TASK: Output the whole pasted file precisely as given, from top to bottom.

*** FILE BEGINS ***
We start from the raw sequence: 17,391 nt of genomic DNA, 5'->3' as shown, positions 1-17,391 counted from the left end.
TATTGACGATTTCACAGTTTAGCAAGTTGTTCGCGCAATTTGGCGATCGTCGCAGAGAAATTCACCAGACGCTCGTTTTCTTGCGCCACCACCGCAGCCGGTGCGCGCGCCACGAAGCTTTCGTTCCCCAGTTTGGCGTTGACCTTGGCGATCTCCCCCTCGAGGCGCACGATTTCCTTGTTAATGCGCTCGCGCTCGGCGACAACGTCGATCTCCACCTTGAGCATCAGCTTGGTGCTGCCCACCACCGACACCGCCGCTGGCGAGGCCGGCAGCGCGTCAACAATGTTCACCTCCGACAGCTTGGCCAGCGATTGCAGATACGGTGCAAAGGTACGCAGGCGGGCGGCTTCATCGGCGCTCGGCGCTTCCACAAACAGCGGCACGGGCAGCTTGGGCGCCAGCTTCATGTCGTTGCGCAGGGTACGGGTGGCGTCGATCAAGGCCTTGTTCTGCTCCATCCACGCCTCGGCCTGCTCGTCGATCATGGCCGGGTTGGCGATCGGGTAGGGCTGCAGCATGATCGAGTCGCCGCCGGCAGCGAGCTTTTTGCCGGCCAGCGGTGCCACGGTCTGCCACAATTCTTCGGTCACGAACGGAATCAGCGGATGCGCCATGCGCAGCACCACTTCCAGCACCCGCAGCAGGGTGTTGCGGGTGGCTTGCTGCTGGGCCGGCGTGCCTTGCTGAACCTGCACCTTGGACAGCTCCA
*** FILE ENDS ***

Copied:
We start from the raw sequence: 17,391 nt of genomic DNA, 5'->3' as shown, positions 1-17,391 counted from the left end.
TATTGACGATTTCACAGTTTAGCAAGTTGTTCGCGCAATTTGGCGATCGTCGCAGAGAAATTCACCAGACGCTCGTTTTCTTGCGCCACCACCGCAGCCGGTGCGCGCGCCACGAAGCTTTCGTTCCCCAGTTTGGCGTTGACCTTGGCGATCTCCCCCTCGAGGCGCACGATTTCCTTGTTAATGCGCTCGCGCTCGGCGACAACGTCGATCTCCACCTTGAGCATCAGCTTGGTGCTGCCCACCACCGACACCGCCGCTGGCGAGGCCGGCAGCGCGTCAACAATGTTCACCTCCGACAGCTTGGCCAGCGATTGCAGATACGGTGCAAAGGTACGCAGGCGGGCGGCTTCATCGGCGCTCGGCGCTTCCACAAACAGCGGCACGGGCAGCTTGGGCGCCAGCTTCATGTCGTTGCGCAGGGTACGGGTGGCGTCGATCAAGGCCTTGTTCTGCTCCATCCACGCCTCGGCCTGCTCGTCGATCATGGCCGGGTTGGCGATCGGGTAGGGCTGCAGCATGATCGAGTCGCCGCCGGCAGCGAGCTTTTTGCCGGCCAGCGGTGCCACGGTCTGCCACAATTCTTCGGTCACGAACGGAATCAGCGGATGCGCCATGCGCAGCACCACTTCCAGCACCCGCAGCAGGGTGTTGCGGGTGGCTTGCTGCTGGGCCGGCGTGCCTTGCTGAACCTGCACCTTGGACAGCTCCA